Vitiligo or tinea versicolor?

vitiligo or tinea versicolor

It can be hard to tell the difference between vitiligo or tinea versicolor.

Vitiligo and tinea versicolor are two chronic skin disorders that are often mistaken for each other. This is not surprising, because they typically have similar symptoms. However, those who have either of them have to know for certain which condition they are suffering from in order to get the proper treatment that they need.

 The difference between vitiligo and tinea versicolor

While the two conditions may appear similar, there is no confusion as to what causes them. Vitiligo is generally regarded as an autoimmune disease, wherein the body’s own immune system attacks and destroys or disables the melanocytes, the cells which produce melanin, the pigment that gives our skin its normal color. Recent studies also suggest that it can also be hereditary in nature, or caused by certain nutritional deficiencies as well as extreme trauma or excessive stress. Tinea versicolor, on the other hand, is caused by an overgrowth of the Malassezia globosa fungus, which resides naturally on human skin. Warm and humid conditions often trigger this growth, and it more commonly occurs in people whose immune systems have been weakened. Having oily skin and sweating a lot is also a contributing factor to the fungal infection.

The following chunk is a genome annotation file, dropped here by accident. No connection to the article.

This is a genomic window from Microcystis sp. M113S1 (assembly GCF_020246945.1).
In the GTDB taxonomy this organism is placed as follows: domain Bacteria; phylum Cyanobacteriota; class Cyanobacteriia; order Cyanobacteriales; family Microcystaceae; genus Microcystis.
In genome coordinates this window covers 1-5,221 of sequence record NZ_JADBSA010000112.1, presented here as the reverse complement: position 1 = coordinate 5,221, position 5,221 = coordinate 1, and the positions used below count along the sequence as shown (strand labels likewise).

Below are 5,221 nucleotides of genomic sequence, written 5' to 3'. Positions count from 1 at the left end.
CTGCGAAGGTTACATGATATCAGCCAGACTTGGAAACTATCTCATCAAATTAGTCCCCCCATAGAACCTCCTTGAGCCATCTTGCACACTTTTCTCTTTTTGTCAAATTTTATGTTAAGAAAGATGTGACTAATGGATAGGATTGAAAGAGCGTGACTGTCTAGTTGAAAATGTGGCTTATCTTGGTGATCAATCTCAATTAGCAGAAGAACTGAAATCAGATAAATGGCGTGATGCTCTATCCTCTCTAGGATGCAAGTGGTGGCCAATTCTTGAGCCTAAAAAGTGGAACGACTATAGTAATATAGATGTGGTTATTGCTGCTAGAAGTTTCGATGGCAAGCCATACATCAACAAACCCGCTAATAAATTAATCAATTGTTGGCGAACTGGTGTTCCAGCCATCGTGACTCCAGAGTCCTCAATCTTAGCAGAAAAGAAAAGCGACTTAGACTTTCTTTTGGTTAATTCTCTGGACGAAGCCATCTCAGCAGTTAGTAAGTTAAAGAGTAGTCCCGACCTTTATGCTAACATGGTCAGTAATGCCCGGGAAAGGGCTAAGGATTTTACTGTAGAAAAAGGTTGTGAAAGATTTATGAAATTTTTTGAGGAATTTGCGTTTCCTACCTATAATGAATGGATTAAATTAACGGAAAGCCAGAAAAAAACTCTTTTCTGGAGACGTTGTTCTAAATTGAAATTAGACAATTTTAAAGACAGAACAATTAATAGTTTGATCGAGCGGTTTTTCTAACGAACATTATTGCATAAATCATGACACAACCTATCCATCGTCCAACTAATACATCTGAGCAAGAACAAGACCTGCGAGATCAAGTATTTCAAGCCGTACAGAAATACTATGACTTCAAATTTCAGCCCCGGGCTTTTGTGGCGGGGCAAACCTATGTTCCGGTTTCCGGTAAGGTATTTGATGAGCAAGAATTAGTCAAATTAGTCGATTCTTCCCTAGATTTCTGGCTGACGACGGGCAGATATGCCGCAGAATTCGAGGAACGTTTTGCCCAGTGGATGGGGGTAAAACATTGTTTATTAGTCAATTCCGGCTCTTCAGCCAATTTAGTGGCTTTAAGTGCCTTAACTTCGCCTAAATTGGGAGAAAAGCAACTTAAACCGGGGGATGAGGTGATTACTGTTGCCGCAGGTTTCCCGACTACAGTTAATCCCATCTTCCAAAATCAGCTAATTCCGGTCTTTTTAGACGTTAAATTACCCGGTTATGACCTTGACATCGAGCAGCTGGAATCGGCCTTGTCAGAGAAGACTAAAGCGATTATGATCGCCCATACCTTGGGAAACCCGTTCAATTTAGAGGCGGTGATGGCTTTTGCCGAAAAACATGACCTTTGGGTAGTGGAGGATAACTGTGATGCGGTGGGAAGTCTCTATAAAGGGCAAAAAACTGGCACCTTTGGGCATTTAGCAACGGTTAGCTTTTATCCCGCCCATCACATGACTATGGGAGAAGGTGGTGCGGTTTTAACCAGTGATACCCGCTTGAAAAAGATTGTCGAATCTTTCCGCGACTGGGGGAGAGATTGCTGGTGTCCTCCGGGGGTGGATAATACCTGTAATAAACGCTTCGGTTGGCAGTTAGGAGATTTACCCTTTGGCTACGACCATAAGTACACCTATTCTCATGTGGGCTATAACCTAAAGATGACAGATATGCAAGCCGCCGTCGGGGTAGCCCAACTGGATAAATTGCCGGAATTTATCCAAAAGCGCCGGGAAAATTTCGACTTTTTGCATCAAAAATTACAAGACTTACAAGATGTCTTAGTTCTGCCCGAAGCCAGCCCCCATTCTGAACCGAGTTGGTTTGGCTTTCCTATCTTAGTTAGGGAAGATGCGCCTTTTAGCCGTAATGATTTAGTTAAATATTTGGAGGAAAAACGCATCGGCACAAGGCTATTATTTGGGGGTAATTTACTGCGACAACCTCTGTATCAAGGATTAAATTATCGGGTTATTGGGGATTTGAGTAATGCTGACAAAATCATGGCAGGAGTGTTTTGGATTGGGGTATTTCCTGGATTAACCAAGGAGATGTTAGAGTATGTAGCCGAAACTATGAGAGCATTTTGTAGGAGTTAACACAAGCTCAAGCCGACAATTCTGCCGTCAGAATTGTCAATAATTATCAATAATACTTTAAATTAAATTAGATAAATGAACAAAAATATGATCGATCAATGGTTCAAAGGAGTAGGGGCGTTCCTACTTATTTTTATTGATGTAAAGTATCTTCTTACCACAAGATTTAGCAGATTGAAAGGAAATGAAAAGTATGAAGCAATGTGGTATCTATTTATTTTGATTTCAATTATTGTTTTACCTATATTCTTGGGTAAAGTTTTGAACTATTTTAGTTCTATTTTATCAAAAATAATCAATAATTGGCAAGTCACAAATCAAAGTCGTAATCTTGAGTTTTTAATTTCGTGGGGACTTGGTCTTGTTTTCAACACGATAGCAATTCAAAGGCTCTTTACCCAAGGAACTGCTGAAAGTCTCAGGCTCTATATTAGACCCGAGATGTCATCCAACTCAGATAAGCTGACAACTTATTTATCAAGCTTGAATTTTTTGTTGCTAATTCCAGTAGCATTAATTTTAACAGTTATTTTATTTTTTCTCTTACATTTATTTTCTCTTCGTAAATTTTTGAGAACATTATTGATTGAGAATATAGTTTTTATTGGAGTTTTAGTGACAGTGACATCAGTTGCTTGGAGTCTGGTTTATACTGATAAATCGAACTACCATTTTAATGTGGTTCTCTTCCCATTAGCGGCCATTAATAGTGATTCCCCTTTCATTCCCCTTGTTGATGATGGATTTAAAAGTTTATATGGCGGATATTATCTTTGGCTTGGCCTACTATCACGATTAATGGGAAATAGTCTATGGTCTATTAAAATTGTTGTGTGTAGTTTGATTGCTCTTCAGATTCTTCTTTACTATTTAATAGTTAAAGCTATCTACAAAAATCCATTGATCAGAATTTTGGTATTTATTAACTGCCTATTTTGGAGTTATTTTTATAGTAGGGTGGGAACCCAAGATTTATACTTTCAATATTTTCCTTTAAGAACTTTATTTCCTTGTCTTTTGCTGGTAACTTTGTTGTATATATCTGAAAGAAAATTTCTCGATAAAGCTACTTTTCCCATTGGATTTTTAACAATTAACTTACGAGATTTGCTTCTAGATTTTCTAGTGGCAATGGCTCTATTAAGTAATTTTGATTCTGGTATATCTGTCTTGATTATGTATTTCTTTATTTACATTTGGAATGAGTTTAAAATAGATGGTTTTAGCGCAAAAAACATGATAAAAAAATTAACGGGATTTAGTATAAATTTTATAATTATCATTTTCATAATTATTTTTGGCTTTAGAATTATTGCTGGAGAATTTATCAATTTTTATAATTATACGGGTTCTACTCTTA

Among the common similarities between vitiligo and tinea versicolor is a marked discoloration of the skin. There is, however, a big difference when it comes to this particular similarity. The spots or patches on the skin of a vitiligo patient tend to be white, as they are completely depigmented. They are often found on fingers, toes, knees, around the eyes and mouth, the genitals and lower back. There is no noticeable scaling or itching. The spots on the skin of a tinea versicolor patient, on the other hand, is more like a rash that occurs mainly on the upper trunk, and are often lighter or darker that the skin around them. While these patches could appear white, they can also appear pink, red, or brown in color. They could also become dry, scaly and even itchy.

Vitiligo may affect people of any age. On the other hand, tinea versicolor is more common in teenagers and young adults.

One fortunate similarity between the two skin conditions is the fact that neither of them is contagious. Whether or not a person is suffering a mild or severe form of vitiligo or tinea versicolor does not matter, as you could not catch it from them, nor can they infect other people with their disorder.

Treatments for vitiligo and tinea versicolor

Even the available treatments for either condition vary greatly. For vitiligo, patients often resort to phototherapy, corticosteroid creams or ointments or even skin grafts to manage their condition. Meanwhile, tinea versicolor sufferers are encouraged to use topical antifungal creams, l

otions or shampoos which contain substances such as selenium sulfide, miconazole, clotrimazole, and terbinafine, all of which keep the fungus under control. There are also antifungal pills for those with serious or recurrent cases of tinea versicolor. However, taking medications for the condition require the close monitoring of a doctor, as they tend to have side effects.

To be absolutely sure, the best thing to do would be to visit a dermatologist, who will conduct certain tests that will determine if the condition is vitiligo, tinea versicolor or something else.

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